Apple Stock Split Will Make Apple Shares Cheaper
It’s been nine years since Apple has offered a stock split. Thanks to the phenomenal success of the iPod, iPhone and iPad, Apple has never felt the need to split its stock. Shareholder confidence is at an all time low these days, however, and Apple has to take drastic measures to retain that confidence.
AFP reports that Apple announced a stock split in today’s earnings results that saw the company bring in $45.6 billion in revenue. While the company is still doing incredibly well, shareholders are looking for Apple to introduce something revolutionary into the market. For the past few years, new iPhones and iPads have disappointed despite both seeing stellar sales.
So, what will the stock split look like? Apple’s board says it will be introducing a seven-for-one stock split that will drastically bring the price of individual Apple shares down. The company says the stock split will help make Apple stock available to more investors. The split is expected to go into effect on June 2.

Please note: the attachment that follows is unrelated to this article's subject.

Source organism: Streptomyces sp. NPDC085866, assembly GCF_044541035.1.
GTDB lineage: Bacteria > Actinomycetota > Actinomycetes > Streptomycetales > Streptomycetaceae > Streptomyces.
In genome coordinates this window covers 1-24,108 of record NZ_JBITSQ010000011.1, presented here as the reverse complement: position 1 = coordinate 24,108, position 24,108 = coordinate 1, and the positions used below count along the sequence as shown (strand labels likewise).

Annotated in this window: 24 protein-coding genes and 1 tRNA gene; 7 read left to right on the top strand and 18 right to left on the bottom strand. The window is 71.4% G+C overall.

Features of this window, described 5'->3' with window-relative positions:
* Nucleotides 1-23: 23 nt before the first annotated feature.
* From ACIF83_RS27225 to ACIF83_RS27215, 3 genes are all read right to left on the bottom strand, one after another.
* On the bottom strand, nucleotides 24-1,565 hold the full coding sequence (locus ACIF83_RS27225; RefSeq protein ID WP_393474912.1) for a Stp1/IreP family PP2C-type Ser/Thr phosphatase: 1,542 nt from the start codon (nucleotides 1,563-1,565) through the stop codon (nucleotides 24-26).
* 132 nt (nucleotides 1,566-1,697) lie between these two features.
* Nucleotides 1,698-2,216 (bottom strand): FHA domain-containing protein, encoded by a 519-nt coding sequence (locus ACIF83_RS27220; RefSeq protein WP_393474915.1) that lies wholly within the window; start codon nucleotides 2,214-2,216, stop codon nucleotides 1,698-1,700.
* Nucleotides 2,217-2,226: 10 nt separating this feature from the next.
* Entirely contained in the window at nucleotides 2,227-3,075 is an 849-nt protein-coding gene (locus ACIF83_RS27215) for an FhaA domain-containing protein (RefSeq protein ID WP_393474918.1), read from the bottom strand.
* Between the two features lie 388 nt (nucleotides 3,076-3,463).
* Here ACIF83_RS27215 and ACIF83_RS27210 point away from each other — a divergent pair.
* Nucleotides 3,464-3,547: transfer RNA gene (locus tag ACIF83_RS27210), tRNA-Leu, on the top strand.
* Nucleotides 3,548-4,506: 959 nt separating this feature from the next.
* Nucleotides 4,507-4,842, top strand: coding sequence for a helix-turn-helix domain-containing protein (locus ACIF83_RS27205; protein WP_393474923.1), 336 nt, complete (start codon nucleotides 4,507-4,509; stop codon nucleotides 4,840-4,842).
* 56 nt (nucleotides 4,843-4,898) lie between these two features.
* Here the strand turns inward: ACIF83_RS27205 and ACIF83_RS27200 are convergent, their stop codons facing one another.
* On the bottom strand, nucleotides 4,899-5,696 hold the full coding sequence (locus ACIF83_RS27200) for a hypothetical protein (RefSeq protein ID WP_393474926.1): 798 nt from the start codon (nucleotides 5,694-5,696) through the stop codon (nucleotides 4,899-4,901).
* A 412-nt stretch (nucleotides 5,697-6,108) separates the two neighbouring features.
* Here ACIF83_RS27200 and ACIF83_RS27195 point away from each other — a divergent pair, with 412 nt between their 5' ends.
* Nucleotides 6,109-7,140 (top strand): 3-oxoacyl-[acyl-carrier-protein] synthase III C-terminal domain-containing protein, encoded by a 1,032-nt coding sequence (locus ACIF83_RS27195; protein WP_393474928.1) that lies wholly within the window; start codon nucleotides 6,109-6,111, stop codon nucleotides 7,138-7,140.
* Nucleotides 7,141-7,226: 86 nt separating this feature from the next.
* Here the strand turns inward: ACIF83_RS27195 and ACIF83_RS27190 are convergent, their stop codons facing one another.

Alongside the stock split, Apple will also repurchase a number of shares this quarter. In its quarterly earnings, the company said that it’s putting aside an extra $30 billion to buy back shares. In all, it expects to spend $130 billion this year in share buyback programs.
The stock split and share buyback programs underscore Apple’s need to introduce something new to the market. While it’s propelled to record revenue each quarter on iPhone sales, investors desire to see something new from the company. That something new may come in the form of a smart watch that Apple is rumored to be working on. The company is also expected to introduce a larger iPhone in 2014, but it remains to be seen if a larger iPhone would equal innovation. Android devices have been getting bigger for the past few years and they haven’t exactly been heralded as innovative for the size. Instead, software is king and that’s where Apple still has the edge. After the successful reception of iOS 7, Apple can coast for a few years on incremental updates.
Image via Wikimedia Commons